Biggest Winners from 2019 NFL Combine

WR D.K. Metcalf

Undoubtedly the star of this year’s combine, no player dazzled quite like Ole Miss’s hulkish receiver Metcalf. The 6-foot-3, 228-pound pass catcher posted modest numbers over his collegiate career (1,228 yards and 14 touchdowns over 21 games), but is an absolute workout warrior. His superhuman physique caught the attention of social media, and his eye-popping measurables has drawn the eyes of NFL scouts.

Metcalf blazed through the 40-yard-dash with a blistering 4.33 time — the fastest official time recorded at the combine for a player over 225 pounds. Metcalf polished off his day with a 40.5 inch vertical jump. a 134.0 inch broad jump, and 27 reps of the bench press.

Metcalf is an A+ athlete who will be talked about all the way up until draft day because of his outstanding performance at the combine. That’s a win no matter how you spin it.

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EDGE Montez Sweat

Following closely behind Metcalf in the race for the combine’s freakiest athlete, Mississippi State’s Sweat turned heads with an impressive showing. The 6-foot-6, 260-pound edge rusher put his pass rushing speed on full display with a jaw-dropping 4.41 40-yard dash. Sweat set an NFL Combine record for defensive lineman with the time. Speed is essential on the edge, just ask guys like Von Miller (4.49), Myles Garrett (4.64), and Danielle Hunter (4.57).

Sweat’s electric 40-time has him rising up the boards as a potential top-10 pick.

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WR Parris Campbell

The Buckeyes have had a strong run of skill players with Ezekiel Elliott and Michael Thomas, and look to build upon that with the addition of shifty wide-out Campbell.

Campbell’s completely dominated every event. He tied for the fastest 40-yard dash with a 4.31 official time, and was excellent on the agility drills. Once the prospects hit the field, Campbell looked great working in-and-out of cuts and tracking the ball in the air.

At 6-feet, 205-pounds, Campbell boasts impressive size, speed, and athleticism for a perceived slot receiver. His explosiveness should allow him to create separation against NFL defensive backs. Out of the group of receivers who are projected to go in the late-first/early-second round range, Campbell did the most to improve his stock this past weekend.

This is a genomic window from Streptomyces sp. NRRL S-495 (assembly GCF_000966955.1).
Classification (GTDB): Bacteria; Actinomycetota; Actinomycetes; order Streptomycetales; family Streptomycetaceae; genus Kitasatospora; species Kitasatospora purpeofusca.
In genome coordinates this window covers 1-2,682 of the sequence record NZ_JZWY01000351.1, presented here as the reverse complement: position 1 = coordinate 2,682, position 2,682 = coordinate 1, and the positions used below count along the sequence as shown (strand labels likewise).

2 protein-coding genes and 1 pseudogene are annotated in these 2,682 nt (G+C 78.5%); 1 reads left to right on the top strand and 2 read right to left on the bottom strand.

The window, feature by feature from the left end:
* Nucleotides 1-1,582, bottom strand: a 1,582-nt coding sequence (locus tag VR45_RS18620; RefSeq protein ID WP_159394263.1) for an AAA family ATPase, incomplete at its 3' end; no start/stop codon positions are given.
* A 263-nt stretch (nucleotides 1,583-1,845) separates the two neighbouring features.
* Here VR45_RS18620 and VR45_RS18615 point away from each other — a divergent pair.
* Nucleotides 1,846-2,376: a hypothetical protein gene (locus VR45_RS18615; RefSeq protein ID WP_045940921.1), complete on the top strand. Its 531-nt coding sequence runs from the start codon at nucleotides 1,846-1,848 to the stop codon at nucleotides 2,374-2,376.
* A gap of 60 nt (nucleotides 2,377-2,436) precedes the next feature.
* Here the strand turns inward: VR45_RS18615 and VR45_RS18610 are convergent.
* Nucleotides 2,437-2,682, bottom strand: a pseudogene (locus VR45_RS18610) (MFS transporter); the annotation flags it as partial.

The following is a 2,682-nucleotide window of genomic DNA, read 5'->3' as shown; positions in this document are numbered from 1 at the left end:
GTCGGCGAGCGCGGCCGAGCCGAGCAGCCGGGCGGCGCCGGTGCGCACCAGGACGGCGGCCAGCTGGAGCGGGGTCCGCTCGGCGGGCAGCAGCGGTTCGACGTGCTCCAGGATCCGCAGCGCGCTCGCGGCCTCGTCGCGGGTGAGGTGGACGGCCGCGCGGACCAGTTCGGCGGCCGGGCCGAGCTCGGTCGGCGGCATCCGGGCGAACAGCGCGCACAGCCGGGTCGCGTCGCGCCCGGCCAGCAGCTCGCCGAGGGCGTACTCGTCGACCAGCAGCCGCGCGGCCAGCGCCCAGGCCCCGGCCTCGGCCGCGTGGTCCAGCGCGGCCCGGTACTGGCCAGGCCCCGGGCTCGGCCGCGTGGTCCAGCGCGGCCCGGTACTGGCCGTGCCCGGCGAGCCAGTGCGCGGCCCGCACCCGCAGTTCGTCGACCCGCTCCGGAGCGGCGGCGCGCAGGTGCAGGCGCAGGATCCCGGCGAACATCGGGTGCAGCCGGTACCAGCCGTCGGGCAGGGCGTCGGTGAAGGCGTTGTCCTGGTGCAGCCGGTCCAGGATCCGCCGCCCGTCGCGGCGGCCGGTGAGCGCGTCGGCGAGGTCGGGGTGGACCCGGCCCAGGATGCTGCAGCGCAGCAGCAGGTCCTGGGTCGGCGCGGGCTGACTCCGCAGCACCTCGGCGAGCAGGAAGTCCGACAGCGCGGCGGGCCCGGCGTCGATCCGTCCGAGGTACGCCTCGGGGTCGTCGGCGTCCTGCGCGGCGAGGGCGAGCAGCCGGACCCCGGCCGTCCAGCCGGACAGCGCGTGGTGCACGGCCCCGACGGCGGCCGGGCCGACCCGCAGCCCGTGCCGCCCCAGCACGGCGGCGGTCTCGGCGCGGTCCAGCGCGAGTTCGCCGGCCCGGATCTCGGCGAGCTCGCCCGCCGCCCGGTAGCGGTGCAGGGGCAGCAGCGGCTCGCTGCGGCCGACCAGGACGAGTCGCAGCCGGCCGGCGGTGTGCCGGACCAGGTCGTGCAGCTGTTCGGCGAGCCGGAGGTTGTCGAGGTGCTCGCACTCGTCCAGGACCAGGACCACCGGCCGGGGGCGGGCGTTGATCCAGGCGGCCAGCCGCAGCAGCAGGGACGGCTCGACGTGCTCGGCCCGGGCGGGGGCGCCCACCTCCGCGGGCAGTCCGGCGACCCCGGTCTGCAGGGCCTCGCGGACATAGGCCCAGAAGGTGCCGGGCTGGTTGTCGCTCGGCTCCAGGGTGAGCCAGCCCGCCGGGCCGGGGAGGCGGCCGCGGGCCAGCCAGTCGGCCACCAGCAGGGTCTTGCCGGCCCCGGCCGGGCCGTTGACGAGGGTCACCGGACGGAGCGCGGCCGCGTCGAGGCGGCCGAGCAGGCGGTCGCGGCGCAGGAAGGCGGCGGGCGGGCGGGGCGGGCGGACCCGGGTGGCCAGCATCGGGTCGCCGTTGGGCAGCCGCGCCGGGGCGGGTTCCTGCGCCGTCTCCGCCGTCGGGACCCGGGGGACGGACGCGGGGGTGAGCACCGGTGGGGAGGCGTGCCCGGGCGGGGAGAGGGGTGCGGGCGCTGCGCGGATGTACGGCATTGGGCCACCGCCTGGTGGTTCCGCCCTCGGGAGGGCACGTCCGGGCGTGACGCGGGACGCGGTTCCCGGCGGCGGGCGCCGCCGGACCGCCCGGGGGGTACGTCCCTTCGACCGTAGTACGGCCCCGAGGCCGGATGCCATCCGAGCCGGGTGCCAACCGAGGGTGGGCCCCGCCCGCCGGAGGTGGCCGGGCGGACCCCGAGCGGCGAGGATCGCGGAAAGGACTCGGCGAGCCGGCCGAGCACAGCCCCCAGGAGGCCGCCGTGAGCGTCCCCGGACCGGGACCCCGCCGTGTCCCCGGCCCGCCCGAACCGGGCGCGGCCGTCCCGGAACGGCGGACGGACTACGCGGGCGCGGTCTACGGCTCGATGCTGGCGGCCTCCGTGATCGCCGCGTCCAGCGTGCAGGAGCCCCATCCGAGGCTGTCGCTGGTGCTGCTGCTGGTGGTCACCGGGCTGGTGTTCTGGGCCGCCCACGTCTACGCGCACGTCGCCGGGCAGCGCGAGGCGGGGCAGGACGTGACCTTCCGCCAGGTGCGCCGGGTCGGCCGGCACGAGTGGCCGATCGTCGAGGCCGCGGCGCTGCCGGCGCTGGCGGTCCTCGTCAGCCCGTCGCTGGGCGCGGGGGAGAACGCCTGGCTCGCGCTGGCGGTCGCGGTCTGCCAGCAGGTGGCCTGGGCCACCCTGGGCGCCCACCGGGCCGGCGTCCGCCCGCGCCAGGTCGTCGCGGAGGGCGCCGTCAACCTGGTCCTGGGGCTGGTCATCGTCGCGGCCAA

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CB Greedy Williams

LSU claims to be ‘DBU’, and it’s hard to argue with the results. Patrick Peterson, Jamal Adams, Tre’Davious White, Donte Jackson, Tyrann Mathieu, Jalen Mills, Eric Reid, Jalen Collins, and Mo Claiborne can stack up with any positional group of any program in the nation.

Williams enters this year’s pool as one of top cornerback prospects. He’s got great size (6-foot-2) and has shown the ability to bother opposing receivers with his length. He was able to pair his wiry frame with an excellent 40-time, recording a 4.37 officially.

He’ll need to add some muscle before making the leap to the league, but Williams has the frame and speed that profiles as a No. 1 corner.

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QB Kyler Murray

Murray didn’t participate in any of the combine drills, and will wait until Oklahoma’s pro day to throw, but he found a way to win the event.

Measuring in at a hair above 5-foot-10, Murray’s diminutive size seems to be a far less significant concern than it was just a few weeks ago. He’s less than an inch shorter than Russell Wilson, and has bigger hands than both Baker Mayfield and Patrick Mahomes.

The measurements should quiet any talks over Murray’s size, which allow pundits to discuss things that really matter — like how he throws the football (which is very well, typically).

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LB Devin White and Devin Bush

LSU’s Devin White and Michigan’s Devin Bush project as the top two linebackers in this year’s draft, and each dominated the combine.

White (6-foot-0, 237-pounds) clocked in at 4.42 on his 40, benched 22 reps, recorded a 39.5 vertical jump, and has some of the best tape of any prospect available. He’s solid, and will be a team’s inside linebacker for the next ten years.

Bush (5-foot-11, 234-pound) was a tick slower on his 40-yard dash at 4.43, but actually bested his LSU counterpart in both the 3-cone drill (6.93) and the 20-yard shuttle (4.23). Bush also recorded the highest vertical of any linebacker with an impressive 40.5 mark. The stocky backer is an excellent run stopper with the ability keep up with even the fastest of running backs coming out of the backfield.

Smaller, quicker linebackers are all the rage across NFL defenses. Deion Jones, Deone Bucannon and Myles Jack might have all been safeties had they played in an earlier era. To combat the way offense is played in today’s game, speedier linebackers who can cover slot receiver and running backs in space are a highly sought-after commodity.

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